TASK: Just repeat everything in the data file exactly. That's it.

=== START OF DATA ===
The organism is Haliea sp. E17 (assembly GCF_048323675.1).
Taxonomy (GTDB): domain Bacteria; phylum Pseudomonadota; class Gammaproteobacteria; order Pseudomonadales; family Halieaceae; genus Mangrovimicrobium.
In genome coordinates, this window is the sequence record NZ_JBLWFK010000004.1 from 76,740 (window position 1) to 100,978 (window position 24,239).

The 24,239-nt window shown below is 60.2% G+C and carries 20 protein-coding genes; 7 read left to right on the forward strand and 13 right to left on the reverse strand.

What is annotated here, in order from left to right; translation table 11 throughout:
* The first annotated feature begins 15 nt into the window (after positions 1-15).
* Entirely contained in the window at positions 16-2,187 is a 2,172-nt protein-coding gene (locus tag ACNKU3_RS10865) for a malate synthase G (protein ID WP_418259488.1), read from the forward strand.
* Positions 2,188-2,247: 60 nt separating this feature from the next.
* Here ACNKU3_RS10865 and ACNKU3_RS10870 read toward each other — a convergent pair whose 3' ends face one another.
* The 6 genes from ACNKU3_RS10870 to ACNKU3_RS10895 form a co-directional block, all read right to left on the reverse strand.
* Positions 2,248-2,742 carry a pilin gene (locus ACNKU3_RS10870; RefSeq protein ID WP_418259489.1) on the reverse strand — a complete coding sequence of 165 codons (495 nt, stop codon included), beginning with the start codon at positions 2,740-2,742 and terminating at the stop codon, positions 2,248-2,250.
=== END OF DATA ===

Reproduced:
The organism is Haliea sp. E17 (assembly GCF_048323675.1).
Taxonomy (GTDB): domain Bacteria; phylum Pseudomonadota; class Gammaproteobacteria; order Pseudomonadales; family Halieaceae; genus Mangrovimicrobium.
In genome coordinates, this window is the sequence record NZ_JBLWFK010000004.1 from 76,740 (window position 1) to 100,978 (window position 24,239).

The 24,239-nt window shown below is 60.2% G+C and carries 20 protein-coding genes; 7 read left to right on the forward strand and 13 right to left on the reverse strand.

What is annotated here, in order from left to right; translation table 11 throughout:
* The first annotated feature begins 15 nt into the window (after positions 1-15).
* Entirely contained in the window at positions 16-2,187 is a 2,172-nt protein-coding gene (locus tag ACNKU3_RS10865) for a malate synthase G (protein ID WP_418259488.1), read from the forward strand.
* Positions 2,188-2,247: 60 nt separating this feature from the next.
* Here ACNKU3_RS10865 and ACNKU3_RS10870 read toward each other — a convergent pair whose 3' ends face one another.
* The 6 genes from ACNKU3_RS10870 to ACNKU3_RS10895 form a co-directional block, all read right to left on the reverse strand.
* Positions 2,248-2,742 carry a pilin gene (locus ACNKU3_RS10870; RefSeq protein ID WP_418259489.1) on the reverse strand — a complete coding sequence of 165 codons (495 nt, stop codon included), beginning with the start codon at positions 2,740-2,742 and terminating at the stop codon, positions 2,248-2,250.